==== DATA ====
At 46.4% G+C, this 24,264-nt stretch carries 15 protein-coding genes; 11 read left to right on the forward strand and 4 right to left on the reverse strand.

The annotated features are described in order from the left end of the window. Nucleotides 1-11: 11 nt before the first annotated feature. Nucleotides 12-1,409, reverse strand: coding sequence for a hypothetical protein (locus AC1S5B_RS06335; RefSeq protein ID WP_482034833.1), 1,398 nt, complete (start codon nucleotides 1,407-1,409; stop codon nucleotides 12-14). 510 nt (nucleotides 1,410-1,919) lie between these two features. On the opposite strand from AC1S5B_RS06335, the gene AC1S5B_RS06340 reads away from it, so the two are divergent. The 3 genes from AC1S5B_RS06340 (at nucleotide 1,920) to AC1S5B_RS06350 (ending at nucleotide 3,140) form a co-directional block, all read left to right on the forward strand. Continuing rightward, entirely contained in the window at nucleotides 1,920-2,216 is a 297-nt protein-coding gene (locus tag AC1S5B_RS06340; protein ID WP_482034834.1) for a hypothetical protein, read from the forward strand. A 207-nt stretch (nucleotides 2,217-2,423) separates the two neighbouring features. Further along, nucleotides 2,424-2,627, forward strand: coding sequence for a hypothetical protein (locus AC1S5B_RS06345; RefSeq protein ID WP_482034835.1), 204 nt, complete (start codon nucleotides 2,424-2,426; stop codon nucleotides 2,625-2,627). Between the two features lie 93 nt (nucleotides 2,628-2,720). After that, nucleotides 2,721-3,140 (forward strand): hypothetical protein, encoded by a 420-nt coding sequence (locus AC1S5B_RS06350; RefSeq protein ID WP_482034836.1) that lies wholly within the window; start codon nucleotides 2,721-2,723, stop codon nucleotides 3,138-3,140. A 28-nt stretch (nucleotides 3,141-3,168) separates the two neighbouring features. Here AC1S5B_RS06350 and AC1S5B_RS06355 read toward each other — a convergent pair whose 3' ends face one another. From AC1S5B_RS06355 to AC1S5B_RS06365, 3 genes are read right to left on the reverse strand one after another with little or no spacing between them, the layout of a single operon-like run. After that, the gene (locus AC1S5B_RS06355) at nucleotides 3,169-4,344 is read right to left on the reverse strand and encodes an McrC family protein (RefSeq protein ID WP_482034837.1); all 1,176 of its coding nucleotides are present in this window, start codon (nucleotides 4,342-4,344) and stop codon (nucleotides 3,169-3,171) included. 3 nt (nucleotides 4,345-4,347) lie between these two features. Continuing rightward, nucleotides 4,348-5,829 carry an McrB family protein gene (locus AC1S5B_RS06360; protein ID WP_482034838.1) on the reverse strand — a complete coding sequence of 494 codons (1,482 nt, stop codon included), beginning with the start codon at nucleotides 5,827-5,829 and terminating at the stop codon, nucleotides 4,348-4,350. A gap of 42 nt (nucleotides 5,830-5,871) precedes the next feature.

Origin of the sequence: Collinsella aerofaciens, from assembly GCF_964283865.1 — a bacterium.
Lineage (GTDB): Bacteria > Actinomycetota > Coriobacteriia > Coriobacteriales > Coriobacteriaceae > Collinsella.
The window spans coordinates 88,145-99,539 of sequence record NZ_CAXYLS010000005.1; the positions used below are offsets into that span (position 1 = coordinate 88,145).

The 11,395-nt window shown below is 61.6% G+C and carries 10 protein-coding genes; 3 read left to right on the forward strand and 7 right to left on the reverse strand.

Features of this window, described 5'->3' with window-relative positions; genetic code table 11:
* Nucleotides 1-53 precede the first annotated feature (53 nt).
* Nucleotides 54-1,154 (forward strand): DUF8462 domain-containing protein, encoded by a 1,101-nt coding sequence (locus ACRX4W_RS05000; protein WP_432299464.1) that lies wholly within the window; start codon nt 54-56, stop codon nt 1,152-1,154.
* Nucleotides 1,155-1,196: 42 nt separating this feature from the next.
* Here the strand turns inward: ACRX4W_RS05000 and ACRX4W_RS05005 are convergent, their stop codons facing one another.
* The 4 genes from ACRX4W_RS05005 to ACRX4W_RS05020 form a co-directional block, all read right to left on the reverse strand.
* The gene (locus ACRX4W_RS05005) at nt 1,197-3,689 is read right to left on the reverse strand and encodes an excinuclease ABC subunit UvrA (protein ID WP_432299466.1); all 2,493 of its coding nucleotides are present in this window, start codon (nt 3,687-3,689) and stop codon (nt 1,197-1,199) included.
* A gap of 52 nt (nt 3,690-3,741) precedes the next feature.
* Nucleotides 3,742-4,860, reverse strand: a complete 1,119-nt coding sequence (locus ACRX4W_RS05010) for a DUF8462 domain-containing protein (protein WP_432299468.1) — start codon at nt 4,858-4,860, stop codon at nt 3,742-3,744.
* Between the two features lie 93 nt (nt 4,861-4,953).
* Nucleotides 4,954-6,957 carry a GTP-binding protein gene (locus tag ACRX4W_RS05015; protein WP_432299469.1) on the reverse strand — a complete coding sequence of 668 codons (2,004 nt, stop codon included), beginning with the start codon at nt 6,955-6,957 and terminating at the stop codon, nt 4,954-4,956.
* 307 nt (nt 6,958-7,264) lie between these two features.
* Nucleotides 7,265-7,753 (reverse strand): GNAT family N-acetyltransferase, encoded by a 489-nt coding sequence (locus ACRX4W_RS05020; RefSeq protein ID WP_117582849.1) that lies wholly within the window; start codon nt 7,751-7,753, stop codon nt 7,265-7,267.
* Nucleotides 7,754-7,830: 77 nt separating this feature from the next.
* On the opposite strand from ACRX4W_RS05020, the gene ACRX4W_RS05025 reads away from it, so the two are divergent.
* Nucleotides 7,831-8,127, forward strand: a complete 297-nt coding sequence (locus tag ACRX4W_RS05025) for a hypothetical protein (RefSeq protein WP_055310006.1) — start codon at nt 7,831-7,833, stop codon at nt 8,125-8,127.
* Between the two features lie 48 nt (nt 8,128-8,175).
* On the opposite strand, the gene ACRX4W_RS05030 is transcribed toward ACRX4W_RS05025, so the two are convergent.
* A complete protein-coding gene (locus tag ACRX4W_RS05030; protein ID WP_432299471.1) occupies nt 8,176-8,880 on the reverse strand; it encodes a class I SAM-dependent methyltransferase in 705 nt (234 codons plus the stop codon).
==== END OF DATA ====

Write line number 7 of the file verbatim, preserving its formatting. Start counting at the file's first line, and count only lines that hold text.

Features of this window, described 5'->3' with window-relative positions; genetic code table 11: